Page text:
That's not to say they made the wrong decision. 15M C64 + 5M C128 means you can potentially sell to an audience of 20M with a C64 version. Investing more money in a C128 specific version "only" gives you an audience of about 25% of that size. So I don't necessarily blame them for making that decision, but the technology definitely existed to make better versions of games for those who were so inclined.

    Then you ported C128-specific graphics to the C64 via REU expansion. No hate though, as REU retro gaming gave the C64 much needed extra gaming horsepower, as evidenced by Sonic on C64.

  10. On 5/24/2022 at 5:53 PM, Scott Robison said:

    Did I write something about this? I don't understand the quote and response in context.

    My bad, accidentally quoted you.

     

    On 1/6/2022 at 12:31 AM, kelli217 said:

    ME was released when they thought that the big plans they had for XP (then 'Longhorn') would take too long to bring to market, and they needed a stopgap version. But then XP came out the very next year after they scrapped a lot of their more ambitious ideas.

    Then they proceeded to sell XP for six years while working on Vista.

    So I would never have made ME in the first place.

    Was supposed to be for him.  As I reiterate, XP was codenamed 'Whistler', Longhorn was for Vista, eventually at least. 

  11. On 1/6/2022 at 3:03 AM, Scott Robison said:

    I'll just go on record saying that ME wasn't as bad as people remember it. That does not mean it was great, but as someone else already said, Win98 Third Edition / service pack would have been a better idea.

    The biggest problem with ME was trying to be all things to all people. Trying to allow legacy drivers to still work in a new driver model I think was their biggest mistake. That led to more instability than anything. The problem was largely legacy drivers that didn't do things right, and their decision to allow it.

    Still, I'm sure they made money on ME. Maybe not much or any from business or upgrades, but a lot of computers wound up being sold that year with an ME license attached. It did what they wanted by keeping the cash flowing until they could get XP out the door.

    XP was codenamed 'Whistler' though, Longhorn was for Vista, eventually at least. 

  12. On 10/4/2020 at 7:01 AM, Perifractic said:

    Right, as I think David said, the only people who get nothing wrong are the people who do nothing.

     

    Whilst I can see the perspective of some people about some of the things, with nearly a million people having lost their lives from this terrible pandemic, abusing somebody because of an old metal screw is frankly preposterous. Some people need a reality check.

     

     

    And things get even worse as Russia starts an invasion on Ukraine, yet some people are still angry at David for a mistake that's repairable.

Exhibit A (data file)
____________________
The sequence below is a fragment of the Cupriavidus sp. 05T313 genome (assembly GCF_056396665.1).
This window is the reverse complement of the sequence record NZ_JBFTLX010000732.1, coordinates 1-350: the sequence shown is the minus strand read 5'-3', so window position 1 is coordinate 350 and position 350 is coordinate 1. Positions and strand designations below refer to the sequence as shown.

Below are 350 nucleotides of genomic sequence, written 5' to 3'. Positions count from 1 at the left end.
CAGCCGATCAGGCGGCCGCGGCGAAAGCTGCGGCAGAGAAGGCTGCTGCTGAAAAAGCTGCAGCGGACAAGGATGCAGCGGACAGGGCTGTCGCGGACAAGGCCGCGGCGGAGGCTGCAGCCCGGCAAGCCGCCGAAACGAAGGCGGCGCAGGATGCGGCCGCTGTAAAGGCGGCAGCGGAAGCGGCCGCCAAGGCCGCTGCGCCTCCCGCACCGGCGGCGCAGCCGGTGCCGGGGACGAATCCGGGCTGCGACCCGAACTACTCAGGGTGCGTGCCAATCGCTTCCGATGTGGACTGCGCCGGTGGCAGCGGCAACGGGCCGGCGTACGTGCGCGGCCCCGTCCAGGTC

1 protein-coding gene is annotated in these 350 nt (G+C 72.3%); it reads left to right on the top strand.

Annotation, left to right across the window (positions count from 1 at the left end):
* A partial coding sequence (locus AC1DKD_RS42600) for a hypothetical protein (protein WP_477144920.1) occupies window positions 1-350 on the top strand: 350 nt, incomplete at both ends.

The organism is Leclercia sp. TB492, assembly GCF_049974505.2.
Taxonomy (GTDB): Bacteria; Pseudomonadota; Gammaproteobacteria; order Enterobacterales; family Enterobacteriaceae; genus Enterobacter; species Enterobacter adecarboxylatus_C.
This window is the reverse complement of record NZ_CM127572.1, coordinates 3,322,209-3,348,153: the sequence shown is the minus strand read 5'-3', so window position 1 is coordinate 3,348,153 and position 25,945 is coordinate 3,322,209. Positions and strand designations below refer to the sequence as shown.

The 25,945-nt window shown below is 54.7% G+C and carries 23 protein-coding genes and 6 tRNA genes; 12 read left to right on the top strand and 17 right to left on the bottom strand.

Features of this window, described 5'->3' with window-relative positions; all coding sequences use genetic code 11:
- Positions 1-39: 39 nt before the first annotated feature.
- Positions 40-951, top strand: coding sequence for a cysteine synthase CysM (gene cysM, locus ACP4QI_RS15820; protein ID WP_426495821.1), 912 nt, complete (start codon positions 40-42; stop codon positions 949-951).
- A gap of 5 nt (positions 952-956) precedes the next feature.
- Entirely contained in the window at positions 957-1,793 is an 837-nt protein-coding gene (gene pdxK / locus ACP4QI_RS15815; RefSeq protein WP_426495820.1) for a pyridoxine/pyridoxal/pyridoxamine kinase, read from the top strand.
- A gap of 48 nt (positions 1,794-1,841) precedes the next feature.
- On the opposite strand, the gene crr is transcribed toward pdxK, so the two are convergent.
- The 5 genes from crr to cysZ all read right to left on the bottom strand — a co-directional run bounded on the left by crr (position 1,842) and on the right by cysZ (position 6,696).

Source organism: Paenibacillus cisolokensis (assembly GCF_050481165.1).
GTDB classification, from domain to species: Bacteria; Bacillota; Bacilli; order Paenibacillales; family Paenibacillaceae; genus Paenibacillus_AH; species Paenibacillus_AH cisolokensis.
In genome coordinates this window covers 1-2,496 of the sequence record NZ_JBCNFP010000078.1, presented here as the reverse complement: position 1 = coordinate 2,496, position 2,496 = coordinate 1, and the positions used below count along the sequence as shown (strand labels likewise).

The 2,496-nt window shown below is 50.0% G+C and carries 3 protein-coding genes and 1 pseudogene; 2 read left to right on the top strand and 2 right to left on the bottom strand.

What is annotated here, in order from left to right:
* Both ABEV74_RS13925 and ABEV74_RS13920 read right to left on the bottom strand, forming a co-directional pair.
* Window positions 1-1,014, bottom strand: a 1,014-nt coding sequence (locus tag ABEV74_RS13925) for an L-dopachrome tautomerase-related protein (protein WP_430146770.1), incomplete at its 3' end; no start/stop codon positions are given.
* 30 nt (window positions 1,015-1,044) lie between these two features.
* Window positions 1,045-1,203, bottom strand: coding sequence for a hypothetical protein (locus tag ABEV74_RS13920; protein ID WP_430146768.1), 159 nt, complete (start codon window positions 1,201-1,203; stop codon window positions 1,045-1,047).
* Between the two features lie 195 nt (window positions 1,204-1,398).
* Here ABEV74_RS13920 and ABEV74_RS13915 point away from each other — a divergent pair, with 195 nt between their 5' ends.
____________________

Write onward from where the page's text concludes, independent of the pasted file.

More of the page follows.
Yeah, some people do need reality check.

  13. On 10/6/2021 at 1:08 AM, ZeroByte said:

    The only portion of this music that is not currently supported is the PCM drum track. The way Sega Genesis PCM works is insane already (imagine VERA PCM but without a FIFO), and the way it's encoded in VGM is even more crazy to interpret and extract properly, so for now, pretend Sonic only gets drums whenever he's riding Yoshi. 😉

    I fully intend to clean this importer up to more useful standards for sharing it with the community. As it stands now, it's full of special cases, etc - but it can import lots of types of VGMs to X16. It exports into my own music stream format which is also still not quite finalized.

    More to come!

    The X16 does what Nintendon't, jokingly said.

  14. On 1/5/2022 at 11:05 PM, SlithyMatt said:

    They should have just called it another special edition of Win98 (which it was, under the hood), made it a free service pack for existing Win98 users, and saved all the marketing money and public embarrassment, then put out XP when it was ready.

    Perhaps 'Windows 98 Millennium Edition'.

    • Like 2
  15. I would honestly hesitate to remove real DOS mode, which has caused instabillity, as well as creating compatibility issues. 

    I would also bring the Watercolor (or Watercolour; specifically the 2419 one) and Mallard/Sample Test Visual Style from Whistler. In addition, it would be nice to add the firewall, Activity Center, Fast Boot and the login screen from Neptune, add some notification system from PocketPC 2000, plus having quite a few of Plus! features (95, Kids and 98) built-in, finalising with adding Flight Simulator (moreover: Space and Train Simulators too), the entire Microsoft Entertainment Pack and perhaps an exclusive game for Windows ME as preincluded games for the OS. Security from Windows 2000 is also important, so I would make sure that would be added.